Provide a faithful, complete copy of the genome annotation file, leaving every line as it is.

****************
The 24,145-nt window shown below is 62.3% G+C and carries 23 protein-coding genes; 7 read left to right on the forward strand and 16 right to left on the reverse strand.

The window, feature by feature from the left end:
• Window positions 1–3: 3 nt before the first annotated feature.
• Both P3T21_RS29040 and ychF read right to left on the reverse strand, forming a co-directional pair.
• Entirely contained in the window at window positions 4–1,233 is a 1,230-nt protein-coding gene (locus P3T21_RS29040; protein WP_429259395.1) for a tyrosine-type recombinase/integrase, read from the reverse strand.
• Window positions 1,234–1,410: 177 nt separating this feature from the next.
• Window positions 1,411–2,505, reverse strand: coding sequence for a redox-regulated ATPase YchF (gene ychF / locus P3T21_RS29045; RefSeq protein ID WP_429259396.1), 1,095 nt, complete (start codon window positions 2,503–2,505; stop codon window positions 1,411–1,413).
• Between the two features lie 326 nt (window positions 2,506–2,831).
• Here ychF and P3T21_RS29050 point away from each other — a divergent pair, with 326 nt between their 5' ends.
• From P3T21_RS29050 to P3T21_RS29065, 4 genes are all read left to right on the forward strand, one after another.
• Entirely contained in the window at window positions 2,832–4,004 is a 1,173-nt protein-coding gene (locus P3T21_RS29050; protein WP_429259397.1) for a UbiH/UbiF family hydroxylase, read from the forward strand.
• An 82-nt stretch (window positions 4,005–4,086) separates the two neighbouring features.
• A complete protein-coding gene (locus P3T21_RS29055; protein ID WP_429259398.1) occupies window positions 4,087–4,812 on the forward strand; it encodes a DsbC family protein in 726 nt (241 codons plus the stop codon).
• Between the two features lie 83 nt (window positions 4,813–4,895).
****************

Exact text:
The 24,145-nt window shown below is 62.3% G+C and carries 23 protein-coding genes; 7 read left to right on the forward strand and 16 right to left on the reverse strand.

The window, feature by feature from the left end:
• Window positions 1–3: 3 nt before the first annotated feature.
• Both P3T21_RS29040 and ychF read right to left on the reverse strand, forming a co-directional pair.
• Entirely contained in the window at window positions 4–1,233 is a 1,230-nt protein-coding gene (locus P3T21_RS29040; protein WP_429259395.1) for a tyrosine-type recombinase/integrase, read from the reverse strand.
• Window positions 1,234–1,410: 177 nt separating this feature from the next.
• Window positions 1,411–2,505, reverse strand: coding sequence for a redox-regulated ATPase YchF (gene ychF / locus P3T21_RS29045; RefSeq protein ID WP_429259396.1), 1,095 nt, complete (start codon window positions 2,503–2,505; stop codon window positions 1,411–1,413).
• Between the two features lie 326 nt (window positions 2,506–2,831).
• Here ychF and P3T21_RS29050 point away from each other — a divergent pair, with 326 nt between their 5' ends.
• From P3T21_RS29050 to P3T21_RS29065, 4 genes are all read left to right on the forward strand, one after another.
• Entirely contained in the window at window positions 2,832–4,004 is a 1,173-nt protein-coding gene (locus P3T21_RS29050; protein WP_429259397.1) for a UbiH/UbiF family hydroxylase, read from the forward strand.
• An 82-nt stretch (window positions 4,005–4,086) separates the two neighbouring features.
• A complete protein-coding gene (locus P3T21_RS29055; protein ID WP_429259398.1) occupies window positions 4,087–4,812 on the forward strand; it encodes a DsbC family protein in 726 nt (241 codons plus the stop codon).
• Between the two features lie 83 nt (window positions 4,813–4,895).